REVIEW: Unvarnished Iranian Family Drama A Separation Doesn't Go for Easy Answers
The filmmaking in Iranian director Asghar Farhadi's A Separation is so spare and unfussy that, save for the occasional camera jiggle, you're barely aware of the filmmaking at all. This is a drama about two families -- one deeply religious, one not -- who clash over an escalating series of misunderstandings, and the emotion Farhadi teases out of this increasingly complex situation are unvarnished but restrained. Nothing earth-shattering happens in A Separation, but the straightforwardness of this view of a disintegrating marriage, set in the context of complicated cultural and religious morés, is dramatic by itself.
The movie opens with a couple, Simin (Leila Hatami) and Nader (Peyman Maadi), appearing before a judge to hear Simin's petition for divorce. The couple have been planning to leave Iran with their 11-year-old daughter, Termeh (Sarina Farhadi). But Nader calls off the move at the last minute, realizing he can't leave his ailing father behind. Simin wants to, and is willing to, leave without him, to build a better life for her daughter. The judge -- whom we can hear but not see -- stops her to ask archly if she thinks her daughter won't be able to have a good life in Iran. He also suggests that he can't grant her a divorce unless she can prove Nader is a genuinely bad husband -- if, for example, he's an addict, or he beats her, or he fails to give her an allowance. Simin is quick to assert that Nader is a good person, and you can guess the verdict the judge is about to come out with: If Simin really wants what's best for her daughter, she must stay in Iran with her husband.
But if that sounds like a personal -- or even a social -- victory for Nader, the male head of his household, it isn't. Farhadi has made a somewhat old-fashioned melodrama. Simin does leave Nader and Termeh, but she doesn't leave the country: She packs her things and goes to live with her mother. The complication pile-up begins when Nader hires a 30-ish woman, Razieh (Sareh Bayat), who happens to be pregnant, to care for his father; in other words, Razieh will assume the duties that Simin, clearly a devoted daughter-in-law, used to perform. Razieh arrives the next day to care for the old man, with her young daughter (Kimia Hosseini) in tow, but the job appears to be too much for her. We also see that she's deeply, conservatively religious, and it's suggested, for reasons that become clear later, that she has reason to fear the wrath of her husband, Hodjat (Shahab Hosseini).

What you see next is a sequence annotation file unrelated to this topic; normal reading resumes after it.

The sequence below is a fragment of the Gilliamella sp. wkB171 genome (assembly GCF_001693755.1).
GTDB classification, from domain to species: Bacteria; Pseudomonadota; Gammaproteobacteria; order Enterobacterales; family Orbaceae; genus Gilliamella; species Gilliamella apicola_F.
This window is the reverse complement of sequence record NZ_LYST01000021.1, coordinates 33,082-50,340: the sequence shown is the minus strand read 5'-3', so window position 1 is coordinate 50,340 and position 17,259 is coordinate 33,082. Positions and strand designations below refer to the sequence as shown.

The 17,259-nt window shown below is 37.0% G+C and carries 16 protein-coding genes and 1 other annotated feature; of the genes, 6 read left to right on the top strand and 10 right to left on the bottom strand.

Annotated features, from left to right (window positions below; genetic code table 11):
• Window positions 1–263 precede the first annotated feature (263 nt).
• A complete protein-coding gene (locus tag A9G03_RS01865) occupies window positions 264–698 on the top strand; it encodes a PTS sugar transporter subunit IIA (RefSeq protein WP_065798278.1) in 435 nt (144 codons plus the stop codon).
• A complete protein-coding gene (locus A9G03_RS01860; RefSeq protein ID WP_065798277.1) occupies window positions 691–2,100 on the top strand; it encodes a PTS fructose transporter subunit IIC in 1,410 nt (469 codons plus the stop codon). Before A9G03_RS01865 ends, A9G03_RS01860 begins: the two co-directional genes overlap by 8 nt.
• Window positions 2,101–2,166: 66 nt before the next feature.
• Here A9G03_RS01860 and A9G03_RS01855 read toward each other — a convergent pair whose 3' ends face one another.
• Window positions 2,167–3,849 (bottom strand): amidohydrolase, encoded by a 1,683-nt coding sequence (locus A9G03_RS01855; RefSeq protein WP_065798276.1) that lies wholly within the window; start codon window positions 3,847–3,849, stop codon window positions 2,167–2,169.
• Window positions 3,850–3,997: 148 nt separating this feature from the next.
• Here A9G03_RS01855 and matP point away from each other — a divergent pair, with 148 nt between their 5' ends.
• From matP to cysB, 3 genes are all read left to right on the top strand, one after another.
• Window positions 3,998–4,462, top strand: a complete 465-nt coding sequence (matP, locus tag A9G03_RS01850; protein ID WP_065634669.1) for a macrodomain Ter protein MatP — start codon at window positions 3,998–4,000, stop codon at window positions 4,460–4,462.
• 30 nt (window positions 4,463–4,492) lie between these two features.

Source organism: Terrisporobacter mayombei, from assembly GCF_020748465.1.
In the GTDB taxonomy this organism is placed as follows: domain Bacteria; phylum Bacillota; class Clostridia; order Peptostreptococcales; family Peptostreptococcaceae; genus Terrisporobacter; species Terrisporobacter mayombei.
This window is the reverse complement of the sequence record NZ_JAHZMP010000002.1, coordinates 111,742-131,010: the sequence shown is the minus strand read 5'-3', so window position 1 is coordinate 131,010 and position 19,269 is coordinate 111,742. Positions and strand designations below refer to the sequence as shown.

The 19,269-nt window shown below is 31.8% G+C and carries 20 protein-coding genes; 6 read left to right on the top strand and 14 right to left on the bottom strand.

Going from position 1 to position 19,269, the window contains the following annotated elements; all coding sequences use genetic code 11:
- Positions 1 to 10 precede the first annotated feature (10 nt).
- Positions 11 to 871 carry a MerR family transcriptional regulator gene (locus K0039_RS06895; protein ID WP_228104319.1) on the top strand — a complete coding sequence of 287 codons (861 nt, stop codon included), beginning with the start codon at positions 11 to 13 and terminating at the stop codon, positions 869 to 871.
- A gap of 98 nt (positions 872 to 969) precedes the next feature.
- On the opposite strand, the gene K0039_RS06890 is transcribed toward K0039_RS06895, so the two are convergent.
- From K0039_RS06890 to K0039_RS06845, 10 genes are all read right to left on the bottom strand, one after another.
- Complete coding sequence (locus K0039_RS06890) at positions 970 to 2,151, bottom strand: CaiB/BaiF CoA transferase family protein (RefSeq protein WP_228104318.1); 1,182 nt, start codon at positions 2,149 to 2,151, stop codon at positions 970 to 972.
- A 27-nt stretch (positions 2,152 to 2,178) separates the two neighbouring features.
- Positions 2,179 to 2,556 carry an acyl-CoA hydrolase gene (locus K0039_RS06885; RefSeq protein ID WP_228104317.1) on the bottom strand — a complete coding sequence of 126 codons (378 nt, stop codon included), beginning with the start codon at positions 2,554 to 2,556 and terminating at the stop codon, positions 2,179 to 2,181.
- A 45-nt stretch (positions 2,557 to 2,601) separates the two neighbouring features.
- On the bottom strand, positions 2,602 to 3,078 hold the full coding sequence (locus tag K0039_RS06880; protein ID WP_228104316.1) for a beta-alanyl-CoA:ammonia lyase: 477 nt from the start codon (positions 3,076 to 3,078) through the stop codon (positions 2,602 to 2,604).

This is Farhadi's fifth picture -- his previous movie, About Elly, won the Silver Bear at the Berlin Film Festival in 2009 -- and he doesn't always have full control over his wayward, tangled storyline. Significant unseen events are explained, after the fact, by mere lines of dialogue; there's perhaps too much telling here and not enough showing. But without making an overt statement about the political, social and religious climate in Iran, Farhadi -- who also wrote the script -- packs a lot of quiet anger and frustration into the picture. Like his compatriot Jafar Panahi, Farhadi is attuned to the plight of women in Iran, the way their needs and desires are subjugated to those of their husbands. But he shows how this system fails men, too: Nader becomes charged with a crime that, it seems, he didn't knowingly commit -- in any event, his "knowing" is difficult to prove. And even though his wife has been instructed to stay with him, it's impossible to legislate a human being's love. As far as his marriage goes, the law may rule in Nader's favor, but it can't bring him happiness, and his misery -- even as it's veiled by his more obvious machismo -- is clear every minute. The performances here, particularly those of Hatami and Maadi, are subtle and quietly heartfelt. These characters intend to do the right thing despite their own deep, personal pain, but they're highly imperfect beings struggling to live in an even more imperfect world. A Separation doesn't try to make easy sense of that world, or of this family's suffering. It's simply a quiet cry of anguish.